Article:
Once you’ve made a few batches of plain bone broth it’s time to spice things up and add a little variety. The beauty of making your own homemade broth is that you can add just about anything to it. It’s your broth and you can fix it how you want it.
There are two ways to do this. You can add some veggies, aromatics and spices during the cooking process, or you can spice things up once the broth is finished.
Adding Flavor After Cooking
Adding some spices and seasonings after the fact is a great way to change up the flavor of individual bowls of broth. It also helps your bone broth flavor after it has sat in the fridge for a few days. Bone broth will always be its tastiest right after it’s cooked. But it’s easy to doctor things up with a little garlic salt, some pepper and anything else you like from your spice cabinet.
Keeping things basic when you make a big batch of broth makes it easy to use the broth later. You can boil your rice in it, add it to your favorite stew or drop a little in your green smoothie. With the relatively neutral flavor of pure bone broth, you will get good results no matter what you make. And as mentioned before, you can season it to your liking after the broth is done. Here are a few herbs, spices and other things you may want to add to your broth:
- Salt and Pepper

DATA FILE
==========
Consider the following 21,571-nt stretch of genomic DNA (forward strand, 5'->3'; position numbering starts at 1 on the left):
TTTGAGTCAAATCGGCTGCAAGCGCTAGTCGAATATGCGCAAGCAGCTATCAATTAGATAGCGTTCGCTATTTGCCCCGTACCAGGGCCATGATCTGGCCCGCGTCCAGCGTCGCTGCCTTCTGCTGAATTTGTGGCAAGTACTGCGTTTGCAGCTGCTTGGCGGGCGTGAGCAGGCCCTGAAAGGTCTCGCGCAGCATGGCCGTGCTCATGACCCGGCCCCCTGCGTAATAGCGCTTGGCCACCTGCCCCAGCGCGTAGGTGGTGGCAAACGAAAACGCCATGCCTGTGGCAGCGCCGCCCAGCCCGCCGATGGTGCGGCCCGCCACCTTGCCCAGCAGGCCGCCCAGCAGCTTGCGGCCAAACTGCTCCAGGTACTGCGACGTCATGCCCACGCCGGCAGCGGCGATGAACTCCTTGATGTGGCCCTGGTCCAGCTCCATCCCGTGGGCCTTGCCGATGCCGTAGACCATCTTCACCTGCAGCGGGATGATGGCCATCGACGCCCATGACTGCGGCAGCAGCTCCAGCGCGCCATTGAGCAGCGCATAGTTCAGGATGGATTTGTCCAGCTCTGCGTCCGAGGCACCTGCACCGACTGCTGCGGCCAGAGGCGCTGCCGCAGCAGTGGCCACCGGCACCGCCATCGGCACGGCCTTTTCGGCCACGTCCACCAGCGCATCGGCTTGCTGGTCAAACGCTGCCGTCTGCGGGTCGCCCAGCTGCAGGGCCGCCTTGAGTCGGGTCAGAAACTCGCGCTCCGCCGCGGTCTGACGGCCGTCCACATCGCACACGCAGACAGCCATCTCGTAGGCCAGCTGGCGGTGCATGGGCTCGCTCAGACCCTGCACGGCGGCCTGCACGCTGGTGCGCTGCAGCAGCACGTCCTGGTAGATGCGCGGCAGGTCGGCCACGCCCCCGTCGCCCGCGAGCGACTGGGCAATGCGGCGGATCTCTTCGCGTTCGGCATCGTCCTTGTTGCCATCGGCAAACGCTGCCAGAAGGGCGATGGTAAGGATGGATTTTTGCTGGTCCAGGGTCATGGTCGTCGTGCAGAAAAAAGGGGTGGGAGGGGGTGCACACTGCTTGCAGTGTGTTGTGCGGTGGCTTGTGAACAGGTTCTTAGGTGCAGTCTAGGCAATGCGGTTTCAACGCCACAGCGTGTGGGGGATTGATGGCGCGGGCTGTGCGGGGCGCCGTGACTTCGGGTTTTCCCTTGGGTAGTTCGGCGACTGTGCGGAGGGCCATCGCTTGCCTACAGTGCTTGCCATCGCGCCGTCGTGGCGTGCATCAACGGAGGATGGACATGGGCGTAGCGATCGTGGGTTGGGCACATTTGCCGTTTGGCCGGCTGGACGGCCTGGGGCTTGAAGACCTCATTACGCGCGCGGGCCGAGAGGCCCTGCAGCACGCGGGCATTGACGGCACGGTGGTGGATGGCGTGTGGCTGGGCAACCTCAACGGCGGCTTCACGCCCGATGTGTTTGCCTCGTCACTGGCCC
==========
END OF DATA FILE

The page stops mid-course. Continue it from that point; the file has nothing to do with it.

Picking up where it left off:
- Garlic Salt
- Onion Powder
- Green Onion
- Fresh or Dried Herbs:
- Soy Sauce
- Hot Sauce
Of course this isn’t an all-inclusive list. Whatever sounds tasty to you, try adding it to your broth for added flavor.
Adding Flavor During Cooking
The other option is of course to add herbs, spices, veggies and aromatics during the cooking process. When you start your bone broth, look through the fridge for veggie scraps. Onions, carrots, celery, garlic and leeks are all great options. Add them to the broth as it starts to boil. Even peels and scraps will work since you’ll be straining the broth. Just make sure they are clean before you toss them in the pot.
Dried herbs and spices can also be added in the beginning. When it comes to fresh herbs though, I wait until the end of the cooking process. Most fresh herbs are fairly delicate and you’ll lose all the good flavor and any nutritional benefits if you boil them for 12 hours or longer. Just hold off and throw them in for the last few minutes before cooling and straining your broth.